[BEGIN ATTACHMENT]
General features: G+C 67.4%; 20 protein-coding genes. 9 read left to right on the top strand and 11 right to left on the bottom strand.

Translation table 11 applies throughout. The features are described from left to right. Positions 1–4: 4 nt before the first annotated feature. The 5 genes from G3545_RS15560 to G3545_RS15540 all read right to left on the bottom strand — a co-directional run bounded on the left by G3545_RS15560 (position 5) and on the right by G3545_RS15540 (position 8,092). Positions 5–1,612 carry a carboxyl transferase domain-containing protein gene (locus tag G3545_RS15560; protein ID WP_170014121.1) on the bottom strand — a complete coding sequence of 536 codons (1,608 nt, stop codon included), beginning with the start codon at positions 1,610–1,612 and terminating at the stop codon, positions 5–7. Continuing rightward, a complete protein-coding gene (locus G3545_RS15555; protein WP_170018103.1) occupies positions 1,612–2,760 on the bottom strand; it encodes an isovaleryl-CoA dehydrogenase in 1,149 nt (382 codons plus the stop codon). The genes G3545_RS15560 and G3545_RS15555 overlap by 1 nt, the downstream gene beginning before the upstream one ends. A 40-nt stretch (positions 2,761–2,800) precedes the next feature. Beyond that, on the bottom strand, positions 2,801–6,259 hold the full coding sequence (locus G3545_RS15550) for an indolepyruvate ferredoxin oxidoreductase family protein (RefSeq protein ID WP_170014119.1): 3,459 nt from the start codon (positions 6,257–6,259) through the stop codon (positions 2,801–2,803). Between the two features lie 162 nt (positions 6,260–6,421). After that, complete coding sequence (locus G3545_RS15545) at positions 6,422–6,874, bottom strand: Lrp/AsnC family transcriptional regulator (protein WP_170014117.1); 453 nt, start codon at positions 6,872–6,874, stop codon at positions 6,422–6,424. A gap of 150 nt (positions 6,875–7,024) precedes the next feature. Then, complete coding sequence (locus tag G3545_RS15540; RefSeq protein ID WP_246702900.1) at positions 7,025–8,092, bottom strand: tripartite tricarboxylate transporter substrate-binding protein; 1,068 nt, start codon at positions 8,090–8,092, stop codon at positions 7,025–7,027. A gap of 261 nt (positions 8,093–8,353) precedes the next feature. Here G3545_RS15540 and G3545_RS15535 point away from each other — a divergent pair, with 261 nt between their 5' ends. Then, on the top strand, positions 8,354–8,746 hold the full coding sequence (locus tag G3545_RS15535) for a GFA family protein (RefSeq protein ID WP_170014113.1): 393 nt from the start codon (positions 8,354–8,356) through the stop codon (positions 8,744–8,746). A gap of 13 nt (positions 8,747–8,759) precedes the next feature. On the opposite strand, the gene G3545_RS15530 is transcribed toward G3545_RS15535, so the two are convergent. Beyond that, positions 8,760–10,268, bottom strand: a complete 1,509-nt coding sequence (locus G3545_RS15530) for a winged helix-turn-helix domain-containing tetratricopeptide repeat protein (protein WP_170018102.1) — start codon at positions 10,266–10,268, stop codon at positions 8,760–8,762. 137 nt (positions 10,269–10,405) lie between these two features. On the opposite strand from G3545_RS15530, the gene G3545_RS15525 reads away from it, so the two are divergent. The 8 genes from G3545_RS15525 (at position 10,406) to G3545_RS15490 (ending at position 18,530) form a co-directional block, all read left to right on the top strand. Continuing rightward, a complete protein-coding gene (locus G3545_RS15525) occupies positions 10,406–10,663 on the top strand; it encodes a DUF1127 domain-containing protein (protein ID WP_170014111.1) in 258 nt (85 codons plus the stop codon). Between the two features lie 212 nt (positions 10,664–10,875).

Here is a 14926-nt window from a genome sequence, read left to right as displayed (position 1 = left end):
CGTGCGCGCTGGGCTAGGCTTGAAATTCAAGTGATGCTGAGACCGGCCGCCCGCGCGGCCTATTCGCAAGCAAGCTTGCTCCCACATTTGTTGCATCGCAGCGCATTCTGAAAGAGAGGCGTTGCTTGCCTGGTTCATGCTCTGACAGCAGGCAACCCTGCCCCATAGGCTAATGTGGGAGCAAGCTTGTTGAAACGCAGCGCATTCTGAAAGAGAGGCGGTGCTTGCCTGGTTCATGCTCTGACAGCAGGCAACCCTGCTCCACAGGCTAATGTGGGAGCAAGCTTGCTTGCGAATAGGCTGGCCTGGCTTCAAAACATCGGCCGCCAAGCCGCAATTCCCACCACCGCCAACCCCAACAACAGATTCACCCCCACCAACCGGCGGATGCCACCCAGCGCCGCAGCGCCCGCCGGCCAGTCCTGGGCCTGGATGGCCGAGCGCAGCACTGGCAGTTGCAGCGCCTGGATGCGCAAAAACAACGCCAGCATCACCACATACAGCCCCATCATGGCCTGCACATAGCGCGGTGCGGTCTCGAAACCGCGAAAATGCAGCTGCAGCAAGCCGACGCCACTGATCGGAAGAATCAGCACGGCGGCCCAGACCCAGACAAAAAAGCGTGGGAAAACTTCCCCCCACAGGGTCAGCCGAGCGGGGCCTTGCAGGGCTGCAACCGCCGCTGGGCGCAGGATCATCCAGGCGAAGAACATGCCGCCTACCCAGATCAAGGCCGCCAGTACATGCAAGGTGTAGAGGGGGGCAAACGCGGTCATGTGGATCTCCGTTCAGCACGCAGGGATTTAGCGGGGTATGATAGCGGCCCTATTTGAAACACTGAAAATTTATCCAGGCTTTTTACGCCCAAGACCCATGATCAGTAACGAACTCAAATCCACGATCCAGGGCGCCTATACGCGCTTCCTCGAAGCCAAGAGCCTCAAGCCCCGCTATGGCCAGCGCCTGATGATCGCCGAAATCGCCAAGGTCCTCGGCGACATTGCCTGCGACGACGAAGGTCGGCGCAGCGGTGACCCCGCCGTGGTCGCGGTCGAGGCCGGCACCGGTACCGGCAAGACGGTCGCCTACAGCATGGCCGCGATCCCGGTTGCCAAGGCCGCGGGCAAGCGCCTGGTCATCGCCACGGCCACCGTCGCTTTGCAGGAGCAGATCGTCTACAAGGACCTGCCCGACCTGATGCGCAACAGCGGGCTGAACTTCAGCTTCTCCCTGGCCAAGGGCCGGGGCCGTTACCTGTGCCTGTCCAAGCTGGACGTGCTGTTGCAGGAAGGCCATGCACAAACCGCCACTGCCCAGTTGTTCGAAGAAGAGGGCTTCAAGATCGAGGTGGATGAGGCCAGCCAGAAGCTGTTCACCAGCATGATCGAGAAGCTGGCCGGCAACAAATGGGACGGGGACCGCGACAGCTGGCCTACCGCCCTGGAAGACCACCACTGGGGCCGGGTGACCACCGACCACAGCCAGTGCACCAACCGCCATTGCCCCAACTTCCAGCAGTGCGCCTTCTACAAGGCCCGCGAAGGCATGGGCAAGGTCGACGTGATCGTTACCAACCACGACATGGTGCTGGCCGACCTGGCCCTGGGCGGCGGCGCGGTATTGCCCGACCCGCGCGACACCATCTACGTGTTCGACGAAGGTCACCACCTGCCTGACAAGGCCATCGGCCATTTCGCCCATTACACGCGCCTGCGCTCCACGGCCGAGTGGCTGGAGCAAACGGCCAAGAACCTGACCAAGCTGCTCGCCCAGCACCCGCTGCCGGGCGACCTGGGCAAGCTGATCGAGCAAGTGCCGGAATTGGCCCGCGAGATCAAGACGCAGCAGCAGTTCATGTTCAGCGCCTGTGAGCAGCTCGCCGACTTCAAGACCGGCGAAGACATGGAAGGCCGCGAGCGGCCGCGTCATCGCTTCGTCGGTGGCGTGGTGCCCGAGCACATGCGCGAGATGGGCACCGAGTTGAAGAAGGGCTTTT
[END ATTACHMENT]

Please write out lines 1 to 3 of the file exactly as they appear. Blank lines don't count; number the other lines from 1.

General features: G+C 67.4%; 20 protein-coding genes. 9 read left to right on the top strand and 11 right to left on the bottom strand.

Translation table 11 applies throughout. The features are described from left to right. Positions 1–4: 4 nt before the first annotated feature. The 5 genes from G3545_RS15560 to G3545_RS15540 all read right to left on the bottom strand — a co-directional run bounded on the left by G3545_RS15560 (position 5) and on the right by G3545_RS15540 (position 8,092). Positions 5–1,612 carry a carboxyl transferase domain-containing protein gene (locus tag G3545_RS15560; protein ID WP_170014121.1) on the bottom strand — a complete coding sequence of 536 codons (1,608 nt, stop codon included), beginning with the start codon at positions 1,610–1,612 and terminating at the stop codon, positions 5–7. Continuing rightward, a complete protein-coding gene (locus G3545_RS15555; protein WP_170018103.1) occupies positions 1,612–2,760 on the bottom strand; it encodes an isovaleryl-CoA dehydrogenase in 1,149 nt (382 codons plus the stop codon). The genes G3545_RS15560 and G3545_RS15555 overlap by 1 nt, the downstream gene beginning before the upstream one ends. A 40-nt stretch (positions 2,761–2,800) precedes the next feature. Beyond that, on the bottom strand, positions 2,801–6,259 hold the full coding sequence (locus G3545_RS15550) for an indolepyruvate ferredoxin oxidoreductase family protein (RefSeq protein ID WP_170014119.1): 3,459 nt from the start codon (positions 6,257–6,259) through the stop codon (positions 2,801–2,803). Between the two features lie 162 nt (positions 6,260–6,421). After that, complete coding sequence (locus G3545_RS15545) at positions 6,422–6,874, bottom strand: Lrp/AsnC family transcriptional regulator (protein WP_170014117.1); 453 nt, start codon at positions 6,872–6,874, stop codon at positions 6,422–6,424. A gap of 150 nt (positions 6,875–7,024) precedes the next feature. Then, complete coding sequence (locus tag G3545_RS15540; RefSeq protein ID WP_246702900.1) at positions 7,025–8,092, bottom strand: tripartite tricarboxylate transporter substrate-binding protein; 1,068 nt, start codon at positions 8,090–8,092, stop codon at positions 7,025–7,027. A gap of 261 nt (positions 8,093–8,353) precedes the next feature. Here G3545_RS15540 and G3545_RS15535 point away from each other — a divergent pair, with 261 nt between their 5' ends. Then, on the top strand, positions 8,354–8,746 hold the full coding sequence (locus tag G3545_RS15535) for a GFA family protein (RefSeq protein ID WP_170014113.1): 393 nt from the start codon (positions 8,354–8,356) through the stop codon (positions 8,744–8,746). A gap of 13 nt (positions 8,747–8,759) precedes the next feature. On the opposite strand, the gene G3545_RS15530 is transcribed toward G3545_RS15535, so the two are convergent. Beyond that, positions 8,760–10,268, bottom strand: a complete 1,509-nt coding sequence (locus G3545_RS15530) for a winged helix-turn-helix domain-containing tetratricopeptide repeat protein (protein WP_170018102.1) — start codon at positions 10,266–10,268, stop codon at positions 8,760–8,762. 137 nt (positions 10,269–10,405) lie between these two features. On the opposite strand from G3545_RS15530, the gene G3545_RS15525 reads away from it, so the two are divergent. The 8 genes from G3545_RS15525 (at position 10,406) to G3545_RS15490 (ending at position 18,530) form a co-directional block, all read left to right on the top strand. Continuing rightward, a complete protein-coding gene (locus G3545_RS15525) occupies positions 10,406–10,663 on the top strand; it encodes a DUF1127 domain-containing protein (protein ID WP_170014111.1) in 258 nt (85 codons plus the stop codon). Between the two features lie 212 nt (positions 10,664–10,875).

Here is a 14926-nt window from a genome sequence, read left to right as displayed (position 1 = left end):